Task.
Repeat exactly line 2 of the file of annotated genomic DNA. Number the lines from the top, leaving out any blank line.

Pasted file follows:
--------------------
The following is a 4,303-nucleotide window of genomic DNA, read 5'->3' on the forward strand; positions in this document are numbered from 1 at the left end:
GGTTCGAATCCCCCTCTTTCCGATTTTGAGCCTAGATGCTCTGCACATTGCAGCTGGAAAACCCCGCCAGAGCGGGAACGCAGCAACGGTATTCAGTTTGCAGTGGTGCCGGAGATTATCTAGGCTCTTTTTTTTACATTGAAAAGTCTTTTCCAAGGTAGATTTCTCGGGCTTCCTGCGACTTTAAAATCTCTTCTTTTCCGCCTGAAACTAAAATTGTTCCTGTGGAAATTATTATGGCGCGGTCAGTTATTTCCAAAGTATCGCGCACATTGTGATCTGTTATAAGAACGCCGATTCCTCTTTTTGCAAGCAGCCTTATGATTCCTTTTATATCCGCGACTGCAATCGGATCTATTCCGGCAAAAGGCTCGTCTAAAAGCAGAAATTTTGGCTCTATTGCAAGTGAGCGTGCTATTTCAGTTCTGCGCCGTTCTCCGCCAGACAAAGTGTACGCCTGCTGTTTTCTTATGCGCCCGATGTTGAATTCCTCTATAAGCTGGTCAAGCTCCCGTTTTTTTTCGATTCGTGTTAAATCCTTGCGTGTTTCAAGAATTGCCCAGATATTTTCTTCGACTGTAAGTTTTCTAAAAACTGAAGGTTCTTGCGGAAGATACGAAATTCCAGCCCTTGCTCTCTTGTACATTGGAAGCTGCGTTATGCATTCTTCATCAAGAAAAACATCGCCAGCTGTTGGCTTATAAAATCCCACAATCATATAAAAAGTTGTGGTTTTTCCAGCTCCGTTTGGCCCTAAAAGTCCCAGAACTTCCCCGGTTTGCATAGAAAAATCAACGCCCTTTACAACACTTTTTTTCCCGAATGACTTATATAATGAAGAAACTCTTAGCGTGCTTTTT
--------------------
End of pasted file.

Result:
GGTTCGAATCCCCCTCTTTCCGATTTTGAGCCTAGATGCTCTGCACATTGCAGCTGGAAAACCCCGCCAGAGCGGGAACGCAGCAACGGTATTCAGTTTGCAGTGGTGCCGGAGATTATCTAGGCTCTTTTTTTTACATTGAAAAGTCTTTTCCAAGGTAGATTTCTCGGGCTTCCTGCGACTTTAAAATCTCTTCTTTTCCGCCTGAAACTAAAATTGTTCCTGTGGAAATTATTATGGCGCGGTCAGTTATTTCCAAAGTATCGCGCACATTGTGATCTGTTATAAGAACGCCGATTCCTCTTTTTGCAAGCAGCCTTATGATTCCTTTTATATCCGCGACTGCAATCGGATCTATTCCGGCAAAAGGCTCGTCTAAAAGCAGAAATTTTGGCTCTATTGCAAGTGAGCGTGCTATTTCAGTTCTGCGCCGTTCTCCGCCAGACAAAGTGTACGCCTGCTGTTTTCTTATGCGCCCGATGTTGAATTCCTCTATAAGCTGGTCAAGCTCCCGTTTTTTTTCGATTCGTGTTAAATCCTTGCGTGTTTCAAGAATTGCCCAGATATTTTCTTCGACTGTAAGTTTTCTAAAAACTGAAGGTTCTTGCGGAAGATACGAAATTCCAGCCCTTGCTCTCTTGTACATTGGAAGCTGCGTTATGCATTCTTCATCAAGAAAAACATCGCCAGCTGTTGGCTTATAAAATCCCACAATCATATAAAAAGTTGTGGTTTTTCCAGCTCCGTTTGGCCCTAAAAGTCCCAGAACTTCCCCGGTTTGCATAGAAAAATCAACGCCCTTTACAACACTTTTTTTCCCGAATGACTTATATAATGAAGAAACTCTTAGCGTGCTTTTT